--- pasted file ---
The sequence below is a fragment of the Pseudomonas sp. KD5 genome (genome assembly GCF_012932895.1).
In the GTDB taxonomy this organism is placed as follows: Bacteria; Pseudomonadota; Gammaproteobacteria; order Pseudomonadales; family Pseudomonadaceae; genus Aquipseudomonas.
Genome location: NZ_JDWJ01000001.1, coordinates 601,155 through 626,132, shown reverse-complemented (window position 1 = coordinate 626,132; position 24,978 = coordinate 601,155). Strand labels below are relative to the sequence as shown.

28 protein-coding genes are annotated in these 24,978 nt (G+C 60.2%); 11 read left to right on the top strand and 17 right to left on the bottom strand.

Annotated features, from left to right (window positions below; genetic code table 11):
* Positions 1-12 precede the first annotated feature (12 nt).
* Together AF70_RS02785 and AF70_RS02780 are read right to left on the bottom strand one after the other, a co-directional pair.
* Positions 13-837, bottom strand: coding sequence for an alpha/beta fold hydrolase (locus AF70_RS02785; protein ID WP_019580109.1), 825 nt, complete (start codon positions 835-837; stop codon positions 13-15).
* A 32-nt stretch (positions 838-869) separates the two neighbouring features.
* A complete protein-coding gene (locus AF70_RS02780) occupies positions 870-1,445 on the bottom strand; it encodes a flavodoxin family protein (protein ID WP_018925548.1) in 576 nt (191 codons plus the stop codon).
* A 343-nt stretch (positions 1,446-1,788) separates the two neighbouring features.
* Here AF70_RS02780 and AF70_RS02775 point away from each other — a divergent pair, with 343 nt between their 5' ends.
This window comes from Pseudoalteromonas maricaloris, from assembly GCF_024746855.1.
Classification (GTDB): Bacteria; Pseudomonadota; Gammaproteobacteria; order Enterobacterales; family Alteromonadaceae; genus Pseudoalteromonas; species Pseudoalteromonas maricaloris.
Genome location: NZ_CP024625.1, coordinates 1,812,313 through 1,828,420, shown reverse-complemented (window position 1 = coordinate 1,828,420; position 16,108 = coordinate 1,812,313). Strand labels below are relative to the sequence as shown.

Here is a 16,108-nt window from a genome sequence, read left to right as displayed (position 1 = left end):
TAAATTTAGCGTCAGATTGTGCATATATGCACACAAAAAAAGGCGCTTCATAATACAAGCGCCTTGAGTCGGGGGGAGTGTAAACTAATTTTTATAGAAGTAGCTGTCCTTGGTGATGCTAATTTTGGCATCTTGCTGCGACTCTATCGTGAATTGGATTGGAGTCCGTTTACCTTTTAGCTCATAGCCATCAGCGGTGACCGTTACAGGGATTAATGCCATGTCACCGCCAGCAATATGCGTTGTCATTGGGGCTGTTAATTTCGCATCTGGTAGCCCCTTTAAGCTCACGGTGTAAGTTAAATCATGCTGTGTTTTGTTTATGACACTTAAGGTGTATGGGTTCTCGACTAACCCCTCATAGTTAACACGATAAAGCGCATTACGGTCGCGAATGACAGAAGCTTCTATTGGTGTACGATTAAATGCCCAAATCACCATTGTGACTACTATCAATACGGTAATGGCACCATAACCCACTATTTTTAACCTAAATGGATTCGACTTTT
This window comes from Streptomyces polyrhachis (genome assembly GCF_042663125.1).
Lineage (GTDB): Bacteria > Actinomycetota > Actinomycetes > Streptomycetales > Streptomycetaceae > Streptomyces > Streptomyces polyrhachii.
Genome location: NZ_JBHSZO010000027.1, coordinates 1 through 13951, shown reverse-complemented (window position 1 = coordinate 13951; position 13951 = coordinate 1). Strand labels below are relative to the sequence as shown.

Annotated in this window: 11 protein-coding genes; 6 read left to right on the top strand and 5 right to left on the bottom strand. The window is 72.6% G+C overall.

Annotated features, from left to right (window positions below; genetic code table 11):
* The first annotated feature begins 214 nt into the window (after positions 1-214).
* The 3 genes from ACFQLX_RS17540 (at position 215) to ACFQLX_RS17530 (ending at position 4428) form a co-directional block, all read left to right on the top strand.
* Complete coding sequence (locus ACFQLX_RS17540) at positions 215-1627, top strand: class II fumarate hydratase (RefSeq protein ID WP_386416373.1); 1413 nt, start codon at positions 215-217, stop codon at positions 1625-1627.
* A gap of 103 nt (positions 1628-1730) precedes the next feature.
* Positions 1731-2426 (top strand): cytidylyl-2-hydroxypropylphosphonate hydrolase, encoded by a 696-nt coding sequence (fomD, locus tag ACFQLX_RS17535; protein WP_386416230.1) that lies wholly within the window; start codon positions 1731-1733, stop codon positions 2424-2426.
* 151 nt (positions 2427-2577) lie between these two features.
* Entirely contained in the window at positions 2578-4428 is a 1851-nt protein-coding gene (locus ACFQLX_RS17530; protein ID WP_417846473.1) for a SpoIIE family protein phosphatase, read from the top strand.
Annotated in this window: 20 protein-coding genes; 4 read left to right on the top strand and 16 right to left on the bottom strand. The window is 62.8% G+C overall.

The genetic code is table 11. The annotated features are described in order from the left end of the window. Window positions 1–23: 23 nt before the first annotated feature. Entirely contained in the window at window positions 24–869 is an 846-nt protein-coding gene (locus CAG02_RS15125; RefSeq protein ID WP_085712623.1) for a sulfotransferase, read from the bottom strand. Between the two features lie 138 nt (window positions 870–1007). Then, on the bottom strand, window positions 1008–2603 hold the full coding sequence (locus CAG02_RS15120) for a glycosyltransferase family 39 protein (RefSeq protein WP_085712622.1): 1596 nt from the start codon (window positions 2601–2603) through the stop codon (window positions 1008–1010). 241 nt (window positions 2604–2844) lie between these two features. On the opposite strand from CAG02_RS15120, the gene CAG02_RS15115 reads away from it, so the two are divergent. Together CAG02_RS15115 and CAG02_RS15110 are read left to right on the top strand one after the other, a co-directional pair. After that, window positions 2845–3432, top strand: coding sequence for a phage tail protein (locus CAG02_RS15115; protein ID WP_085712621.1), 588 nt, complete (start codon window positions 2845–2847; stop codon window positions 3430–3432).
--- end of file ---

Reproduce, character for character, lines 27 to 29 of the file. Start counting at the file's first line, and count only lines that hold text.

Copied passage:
* Positions 1731-2426 (top strand): cytidylyl-2-hydroxypropylphosphonate hydrolase, encoded by a 696-nt coding sequence (fomD, locus tag ACFQLX_RS17535; protein WP_386416230.1) that lies wholly within the window; start codon positions 1731-1733, stop codon positions 2424-2426.
* 151 nt (positions 2427-2577) lie between these two features.
* Entirely contained in the window at positions 2578-4428 is a 1851-nt protein-coding gene (locus ACFQLX_RS17530; protein ID WP_417846473.1) for a SpoIIE family protein phosphatase, read from the top strand.